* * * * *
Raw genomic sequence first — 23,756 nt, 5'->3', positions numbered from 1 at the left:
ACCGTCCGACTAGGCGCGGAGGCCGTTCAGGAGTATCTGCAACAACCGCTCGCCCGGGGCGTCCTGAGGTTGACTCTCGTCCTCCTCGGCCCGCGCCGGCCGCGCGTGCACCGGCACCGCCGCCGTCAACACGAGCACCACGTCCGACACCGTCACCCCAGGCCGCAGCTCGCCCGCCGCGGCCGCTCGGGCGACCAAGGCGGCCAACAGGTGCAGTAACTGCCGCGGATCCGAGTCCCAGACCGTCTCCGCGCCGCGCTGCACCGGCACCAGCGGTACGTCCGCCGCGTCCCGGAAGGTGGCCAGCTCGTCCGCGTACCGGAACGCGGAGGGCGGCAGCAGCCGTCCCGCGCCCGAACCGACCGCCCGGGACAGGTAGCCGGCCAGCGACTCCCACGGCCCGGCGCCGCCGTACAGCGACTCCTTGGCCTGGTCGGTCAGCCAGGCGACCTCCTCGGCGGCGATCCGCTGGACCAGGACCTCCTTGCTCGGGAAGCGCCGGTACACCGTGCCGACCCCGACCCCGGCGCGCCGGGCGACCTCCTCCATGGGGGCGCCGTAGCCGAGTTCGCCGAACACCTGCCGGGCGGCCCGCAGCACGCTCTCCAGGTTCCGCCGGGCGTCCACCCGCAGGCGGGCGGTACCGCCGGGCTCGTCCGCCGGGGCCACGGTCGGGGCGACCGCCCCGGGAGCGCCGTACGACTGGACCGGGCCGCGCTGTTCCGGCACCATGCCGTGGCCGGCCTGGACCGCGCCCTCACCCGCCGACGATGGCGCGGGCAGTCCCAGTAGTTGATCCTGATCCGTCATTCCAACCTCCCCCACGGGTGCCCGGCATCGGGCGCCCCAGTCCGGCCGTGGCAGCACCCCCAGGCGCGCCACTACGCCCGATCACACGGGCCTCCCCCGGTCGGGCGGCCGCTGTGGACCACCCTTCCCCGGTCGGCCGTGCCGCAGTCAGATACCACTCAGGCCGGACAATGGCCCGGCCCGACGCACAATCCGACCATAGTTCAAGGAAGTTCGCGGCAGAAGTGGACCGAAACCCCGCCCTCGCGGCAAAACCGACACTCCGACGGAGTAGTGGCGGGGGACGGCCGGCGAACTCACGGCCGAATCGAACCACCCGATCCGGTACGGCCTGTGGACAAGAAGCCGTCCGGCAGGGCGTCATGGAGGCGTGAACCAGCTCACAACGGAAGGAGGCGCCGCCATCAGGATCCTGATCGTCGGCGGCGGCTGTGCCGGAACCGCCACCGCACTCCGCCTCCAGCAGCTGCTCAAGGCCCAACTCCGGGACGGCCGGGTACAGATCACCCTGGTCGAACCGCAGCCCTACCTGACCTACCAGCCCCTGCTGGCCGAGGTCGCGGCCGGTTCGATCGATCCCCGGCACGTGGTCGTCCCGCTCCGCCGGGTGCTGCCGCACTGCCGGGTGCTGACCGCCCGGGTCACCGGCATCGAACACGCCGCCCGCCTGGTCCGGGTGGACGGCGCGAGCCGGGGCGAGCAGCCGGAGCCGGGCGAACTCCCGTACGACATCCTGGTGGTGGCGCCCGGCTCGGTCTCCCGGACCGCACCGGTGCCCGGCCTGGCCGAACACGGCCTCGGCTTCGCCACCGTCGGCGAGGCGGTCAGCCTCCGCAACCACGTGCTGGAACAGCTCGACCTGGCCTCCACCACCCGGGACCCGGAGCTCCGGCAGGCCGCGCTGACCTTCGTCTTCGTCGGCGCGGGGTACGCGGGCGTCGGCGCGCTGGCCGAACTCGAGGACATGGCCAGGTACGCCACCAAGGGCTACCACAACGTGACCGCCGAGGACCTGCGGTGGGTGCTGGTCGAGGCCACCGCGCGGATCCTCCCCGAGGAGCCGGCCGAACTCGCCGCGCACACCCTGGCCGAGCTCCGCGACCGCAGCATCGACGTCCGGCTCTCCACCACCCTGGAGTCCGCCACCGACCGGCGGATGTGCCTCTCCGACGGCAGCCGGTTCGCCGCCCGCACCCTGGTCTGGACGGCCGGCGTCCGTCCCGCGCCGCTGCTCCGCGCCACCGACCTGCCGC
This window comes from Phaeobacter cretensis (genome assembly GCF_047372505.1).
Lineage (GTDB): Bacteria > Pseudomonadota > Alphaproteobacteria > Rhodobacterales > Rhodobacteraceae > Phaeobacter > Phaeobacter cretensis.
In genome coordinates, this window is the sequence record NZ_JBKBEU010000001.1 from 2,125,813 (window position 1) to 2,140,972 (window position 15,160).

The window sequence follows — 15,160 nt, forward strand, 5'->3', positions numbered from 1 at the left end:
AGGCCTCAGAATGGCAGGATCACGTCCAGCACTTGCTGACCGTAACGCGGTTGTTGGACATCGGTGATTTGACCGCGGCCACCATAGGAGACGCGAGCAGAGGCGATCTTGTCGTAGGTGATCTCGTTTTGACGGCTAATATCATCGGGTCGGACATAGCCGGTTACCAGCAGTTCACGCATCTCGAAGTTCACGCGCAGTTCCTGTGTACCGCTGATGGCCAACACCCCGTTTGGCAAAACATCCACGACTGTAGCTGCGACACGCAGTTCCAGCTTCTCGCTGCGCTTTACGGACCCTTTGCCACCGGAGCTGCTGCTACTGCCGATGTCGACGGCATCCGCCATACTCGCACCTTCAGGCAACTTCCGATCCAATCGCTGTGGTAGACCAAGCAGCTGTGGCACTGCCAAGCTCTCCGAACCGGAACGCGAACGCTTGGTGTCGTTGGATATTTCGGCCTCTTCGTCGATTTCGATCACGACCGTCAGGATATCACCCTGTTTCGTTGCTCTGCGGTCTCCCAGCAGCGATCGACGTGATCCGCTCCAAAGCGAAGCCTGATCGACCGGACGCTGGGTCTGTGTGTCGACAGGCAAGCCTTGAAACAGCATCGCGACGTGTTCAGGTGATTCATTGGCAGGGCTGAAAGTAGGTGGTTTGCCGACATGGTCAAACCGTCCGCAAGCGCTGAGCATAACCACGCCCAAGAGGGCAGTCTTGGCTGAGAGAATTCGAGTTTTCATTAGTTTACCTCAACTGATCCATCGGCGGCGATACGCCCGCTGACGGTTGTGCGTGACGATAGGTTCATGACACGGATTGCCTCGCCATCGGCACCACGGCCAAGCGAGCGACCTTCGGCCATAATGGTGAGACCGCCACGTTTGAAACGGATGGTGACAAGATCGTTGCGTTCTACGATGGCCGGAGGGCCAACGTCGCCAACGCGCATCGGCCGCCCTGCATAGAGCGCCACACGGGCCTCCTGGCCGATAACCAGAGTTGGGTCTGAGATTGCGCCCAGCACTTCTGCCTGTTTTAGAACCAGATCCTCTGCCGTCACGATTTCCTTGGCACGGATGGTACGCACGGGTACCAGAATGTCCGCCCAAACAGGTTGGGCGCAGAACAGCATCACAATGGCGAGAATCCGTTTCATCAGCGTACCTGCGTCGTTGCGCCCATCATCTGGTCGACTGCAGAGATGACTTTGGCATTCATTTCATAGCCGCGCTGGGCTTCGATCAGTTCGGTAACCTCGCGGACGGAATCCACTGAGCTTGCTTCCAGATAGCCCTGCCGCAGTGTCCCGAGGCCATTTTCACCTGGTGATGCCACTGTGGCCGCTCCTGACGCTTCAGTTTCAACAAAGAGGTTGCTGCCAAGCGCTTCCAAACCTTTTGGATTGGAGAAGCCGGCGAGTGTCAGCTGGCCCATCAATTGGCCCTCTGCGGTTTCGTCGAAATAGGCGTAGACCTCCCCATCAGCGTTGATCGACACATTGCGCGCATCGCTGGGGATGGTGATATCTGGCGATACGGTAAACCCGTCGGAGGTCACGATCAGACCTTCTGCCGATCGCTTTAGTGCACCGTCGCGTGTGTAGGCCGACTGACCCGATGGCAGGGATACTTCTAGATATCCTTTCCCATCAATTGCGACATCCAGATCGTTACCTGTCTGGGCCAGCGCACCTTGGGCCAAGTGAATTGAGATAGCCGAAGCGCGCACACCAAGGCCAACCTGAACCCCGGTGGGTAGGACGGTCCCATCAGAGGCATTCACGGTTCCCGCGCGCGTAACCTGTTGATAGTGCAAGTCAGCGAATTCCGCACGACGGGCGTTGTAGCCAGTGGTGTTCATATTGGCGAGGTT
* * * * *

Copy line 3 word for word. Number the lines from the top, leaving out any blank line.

This window comes from Phaeobacter cretensis (genome assembly GCF_047372505.1).